But were our Founders really so stupid? Could they possibly have put two irreconcilable statements right next to each other? Answer: No. It’s entirely possible to freely practice your religion without the government establishing monuments to your religion inside courthouses or putting up crosses in your town center. The absence of such idols built by government funds or displayed on government property does not stop anyone from freely practicing any religion they want. On the contrary, government display of religious symbols is taken as some kind of tacit endorsement. How much would folk howl if the government put a pentagram inside the courthouse?

The fact that Christianity was excluded from the functions of government does not, however, mean that it was intended to be excluded from the life of the people. Although firmly schooled and ensconced in the Enlightenment spirit that took a systematic, studied approach to the world, many of the Founders were justifiably called Christians. Like President Bush, many were men of great faith. Washington, Jefferson and numerous other Founders left behind quotes referring to their personal beliefs. (It is noteworthy, however, that since the Bible as many Protestants know it today did not exist — the Americanized “King James Bible” came into being around 1885 — their brand of Christianity was quite different from that of modern-day Christians.)

The difference is that they were cognizant of the fact that these were their personal beliefs. That’s why they debated and fought so hard to keep any government endorsement of these beliefs out of the Constitution, out of the government. Not wanting anyone else to impose his — women didn’t have this power in the late 1700s — beliefs upon them, they voluntarily refrained from imposing theirs on others.

The Danger of Theocracy

The Founders of our nation recognized something that at least the conservative right-wing Christians of today do not.

A season is set for everything, a time for every experience under heaven. Ecclesiastes 3:1 (Jewish Publication Society 1988).

They also heeded that writer when he said,

Be not overeager to go to the House of G-d: more acceptable is obedience than the offering of fools, for they know nothing [but] to do wrong. Ecclesiastes 4:17 (Jewish Publication Society 1988), brackets in original.

The Founders recognized that not everything they built had to be imbued throughout with their personal views of G-d. The system of government they built had a specific purpose; they were not building a Church. How foolish would it be for a group of Christian auto-makers to insist that every vehicle they manufactured somehow trumpeted, or even just supported, the Deity of Christ? When you buy a refrigerator, are you thinking of how well it will glorify your G-d? Do you decorate your washing machine with Christian artifacts? Do IBM, Pacific Gas & Electric, the New York Stock Exchange, or the NASDAQ ring forth with hosannas? Does their failure to do so impinge your freedom of religion?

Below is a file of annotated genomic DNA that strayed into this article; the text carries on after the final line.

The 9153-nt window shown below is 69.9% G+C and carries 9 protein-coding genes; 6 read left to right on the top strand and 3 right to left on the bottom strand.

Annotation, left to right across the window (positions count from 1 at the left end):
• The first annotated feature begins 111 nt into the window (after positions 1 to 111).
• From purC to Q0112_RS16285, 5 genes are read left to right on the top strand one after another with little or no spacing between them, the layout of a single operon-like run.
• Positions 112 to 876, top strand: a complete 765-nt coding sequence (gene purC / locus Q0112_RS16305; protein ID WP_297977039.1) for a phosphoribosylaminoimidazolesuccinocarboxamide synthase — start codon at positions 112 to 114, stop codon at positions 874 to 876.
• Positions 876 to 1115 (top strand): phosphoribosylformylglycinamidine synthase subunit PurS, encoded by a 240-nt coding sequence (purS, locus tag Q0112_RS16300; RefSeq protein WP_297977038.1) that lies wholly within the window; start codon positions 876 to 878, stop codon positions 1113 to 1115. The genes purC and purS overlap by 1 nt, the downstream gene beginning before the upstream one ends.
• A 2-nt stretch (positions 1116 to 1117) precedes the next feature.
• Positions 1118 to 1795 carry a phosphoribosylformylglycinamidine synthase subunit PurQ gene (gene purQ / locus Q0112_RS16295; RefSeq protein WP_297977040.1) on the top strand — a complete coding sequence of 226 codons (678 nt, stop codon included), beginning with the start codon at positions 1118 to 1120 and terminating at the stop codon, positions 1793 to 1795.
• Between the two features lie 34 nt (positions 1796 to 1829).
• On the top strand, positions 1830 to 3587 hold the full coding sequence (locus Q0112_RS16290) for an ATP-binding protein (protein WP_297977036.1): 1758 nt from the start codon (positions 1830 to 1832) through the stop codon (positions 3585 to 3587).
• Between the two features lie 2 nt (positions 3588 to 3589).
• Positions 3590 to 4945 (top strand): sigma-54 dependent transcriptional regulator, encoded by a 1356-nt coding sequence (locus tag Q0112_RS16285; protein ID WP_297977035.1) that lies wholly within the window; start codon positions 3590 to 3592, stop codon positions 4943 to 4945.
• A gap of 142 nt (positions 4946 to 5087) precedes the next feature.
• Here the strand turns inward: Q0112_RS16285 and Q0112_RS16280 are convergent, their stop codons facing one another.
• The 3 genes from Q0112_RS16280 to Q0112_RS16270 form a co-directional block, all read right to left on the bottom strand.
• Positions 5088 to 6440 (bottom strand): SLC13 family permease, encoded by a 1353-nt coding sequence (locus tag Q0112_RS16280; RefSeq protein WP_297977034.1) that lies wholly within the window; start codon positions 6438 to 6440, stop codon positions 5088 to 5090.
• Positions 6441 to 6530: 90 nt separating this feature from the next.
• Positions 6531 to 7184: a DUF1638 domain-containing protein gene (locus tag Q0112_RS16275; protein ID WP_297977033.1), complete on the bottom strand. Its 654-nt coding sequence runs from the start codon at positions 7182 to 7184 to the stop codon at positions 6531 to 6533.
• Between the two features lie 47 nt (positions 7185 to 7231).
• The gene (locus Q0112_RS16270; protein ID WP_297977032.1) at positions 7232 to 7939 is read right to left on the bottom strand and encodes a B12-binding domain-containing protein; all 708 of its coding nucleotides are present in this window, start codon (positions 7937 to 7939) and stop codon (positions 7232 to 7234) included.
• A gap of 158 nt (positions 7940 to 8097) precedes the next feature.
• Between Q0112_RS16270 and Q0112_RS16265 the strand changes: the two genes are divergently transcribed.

In spite of the attempts to enshrine marble monuments to the Ten Commandments in our courthouses, however, the danger isn’t in the decor. The persistent battle to enjoy government funding of religious symbolism is just that — symbolism. More important than the often-beautiful idols we apparently need in order to believe we’re really religious, some want to enshrine particular religious beliefs in our laws. Refusing to accept that “all [people] are created equal, that they are endowed by their Creator with certain unalienable Rights, that among these are Life, Liberty and the pursuit of Happiness” (U.S. Declaration of Independence) and that there are religions that believe all includes non-Christians, or that there are even Christian sects that believe homosexuals are part of “all,” they will lobby hard to destroy the Constitution — even by amending it to deny rights, if necessary, to some of the “all.”

These Christians — and please keep in mind that we’re talking about a (powerful) sub-group; we’re not maligning all Christians here — apparently are unable to freely exercise their religious beliefs unless they are able to squelch the freedom of others. And if you think it’s only homosexuals who suffer because of this — and you’re okay with homosexuals being denied rights — go take a look at my “Religious Wars” article to find out what this type of Christian Theocracy looks like for women wanting birth control pills. That’s birth control, not abortion, I’m talking about. But, then, that same group of Christians isn’t too wild about abortion, either. (They aren’t alone; they’re just the most vocal.)

This type of Christian is upset that people mistakenly (in their opinion) believe they have a right to love whomever they wish or to make love whenever they wish, free of Christian constraints or pregnancies. Those things aren’t in the Constitution!” some of them shout.